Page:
LOCAL charities are continuing to receive strong support – despite people’s financial fears.
News of job losses and financial negativity has led to some organisations fearing they will take a hit in donations as people tighten their belts.
But while local charities have admitted they are wary about what the coming year will bring, generous locals are still keen to give them their backing.
The West Yorkshire Forget Me Not Trust, which is building a children’s hospice at Brackenhall, reported a surge in donations over the traditionally quiet Christmas and New Year period.
Sarah Herrett, the charity’s head of fundraising, said: “This is a traditionally a low time of year for fundraising for everybody because people are getting over Christmas and going back to work, but we’re not struggling.
“We’ve had a very busy Christmas.
“People have been organising a lot more events for us and our charity shops have been doing fantastically well.
“People are using them a lot more now and lots have had a big clear out over Christmas and donated items to us.
“Our support has grown and grown and that’s down to the community.
“We’re very lucky that a lot of people have been behind the hospice from the start and their support is continuing now that they are seeing what their efforts are creating like the building work starting and our hospice at home service.”
Pam Thornes, manager of The Laura Crane Trust, said she was concerned that further job cuts and other financial woes like soaring household bills would mean less people would be backing charities.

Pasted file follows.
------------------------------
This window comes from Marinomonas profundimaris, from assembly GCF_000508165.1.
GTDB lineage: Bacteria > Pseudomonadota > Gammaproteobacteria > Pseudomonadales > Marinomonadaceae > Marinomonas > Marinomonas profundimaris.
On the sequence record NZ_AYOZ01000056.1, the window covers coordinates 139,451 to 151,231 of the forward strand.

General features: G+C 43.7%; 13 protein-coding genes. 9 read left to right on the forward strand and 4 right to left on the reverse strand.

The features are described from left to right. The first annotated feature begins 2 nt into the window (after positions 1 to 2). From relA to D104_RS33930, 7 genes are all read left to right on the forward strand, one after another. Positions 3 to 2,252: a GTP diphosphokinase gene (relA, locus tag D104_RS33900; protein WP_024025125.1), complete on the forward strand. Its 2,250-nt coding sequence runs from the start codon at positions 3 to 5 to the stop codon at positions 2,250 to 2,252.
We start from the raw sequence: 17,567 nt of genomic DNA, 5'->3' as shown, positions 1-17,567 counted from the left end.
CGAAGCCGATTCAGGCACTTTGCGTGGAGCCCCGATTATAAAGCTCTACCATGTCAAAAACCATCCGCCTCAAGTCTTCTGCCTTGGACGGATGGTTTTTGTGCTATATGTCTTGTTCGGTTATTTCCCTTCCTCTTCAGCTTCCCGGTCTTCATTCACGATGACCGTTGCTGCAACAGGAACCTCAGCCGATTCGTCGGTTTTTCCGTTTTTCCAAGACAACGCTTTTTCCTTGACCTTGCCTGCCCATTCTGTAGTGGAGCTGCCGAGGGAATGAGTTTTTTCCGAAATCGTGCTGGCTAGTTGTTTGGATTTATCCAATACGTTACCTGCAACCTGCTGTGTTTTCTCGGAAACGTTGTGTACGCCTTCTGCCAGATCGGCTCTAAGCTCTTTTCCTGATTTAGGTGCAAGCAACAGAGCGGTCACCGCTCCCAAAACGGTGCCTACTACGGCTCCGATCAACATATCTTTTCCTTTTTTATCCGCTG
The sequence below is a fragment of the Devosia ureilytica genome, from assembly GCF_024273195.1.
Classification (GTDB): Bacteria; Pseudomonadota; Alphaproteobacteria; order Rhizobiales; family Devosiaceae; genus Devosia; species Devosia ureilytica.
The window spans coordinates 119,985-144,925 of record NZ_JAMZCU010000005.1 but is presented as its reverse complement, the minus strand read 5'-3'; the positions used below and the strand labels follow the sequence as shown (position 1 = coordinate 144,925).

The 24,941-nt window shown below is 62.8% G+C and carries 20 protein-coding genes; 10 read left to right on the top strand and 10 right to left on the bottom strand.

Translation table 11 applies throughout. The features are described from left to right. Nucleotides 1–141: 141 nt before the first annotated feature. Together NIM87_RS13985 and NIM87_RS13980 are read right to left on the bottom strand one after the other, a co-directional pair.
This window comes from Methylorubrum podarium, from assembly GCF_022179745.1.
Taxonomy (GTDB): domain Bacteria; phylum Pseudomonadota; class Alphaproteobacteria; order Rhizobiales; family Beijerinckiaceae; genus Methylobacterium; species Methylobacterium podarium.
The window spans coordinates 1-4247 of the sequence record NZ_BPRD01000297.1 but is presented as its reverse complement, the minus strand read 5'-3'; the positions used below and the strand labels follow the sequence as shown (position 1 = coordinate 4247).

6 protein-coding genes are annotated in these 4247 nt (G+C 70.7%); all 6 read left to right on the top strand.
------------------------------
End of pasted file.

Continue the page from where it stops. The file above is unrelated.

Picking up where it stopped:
But with an increase in groups offering to support the work of the Huddersfield-based youth cancer charity, she said she was confident it would see a positive move forward in 2011.
She said: “We are a bit anxious about what the New Year is going to bring. People are worried because of what’s going on with the economy and job losses in the public sector.
“I think people are particularly nervous about committing to the big fundraisers like sky diving because they have to raise £500 which is a big ask.
“But we’ve had a good Christmas.
“And we are confident that we will have a reasonable year and the community will continue to support the positive differences we are making to the lives of young people.
“This year we’ve been very fortunate that Barclays staff have been raising money all over the UK and Catherine Tate has supported our charity calendar.
“The support from young people from the schools and university has been particularly strong and is continuing.
“People need to look after themselves but there are lots of ways they can help, not just financially, like coming up with fundraising ideas and giving their time and expertise.”
Kirkwood Hospice reported a dip in general donations and community fundraising and urged locals to help in any way they can by holding their own events or collections, however small.
But is has been boosted by brisk business at its 15 charity shops.
More stock is now needed after a busy festive season and locals are being urged to help volunteers keep up with the demand.
Angela Dyson, the charity’s retail coordinator, said warm clothing in particular is in short supply since the recent cold snap.
She said: “Since the recession we’ve seen a greater demand and increase in footfall but with the knock-on effect that we constantly need more stock.
“We are doing well but still need people to donate.
“We would welcome any unwanted Christmas presents, furniture, bric-a-brac and winter wear.
“We are particularly desperate for ladies clothing.”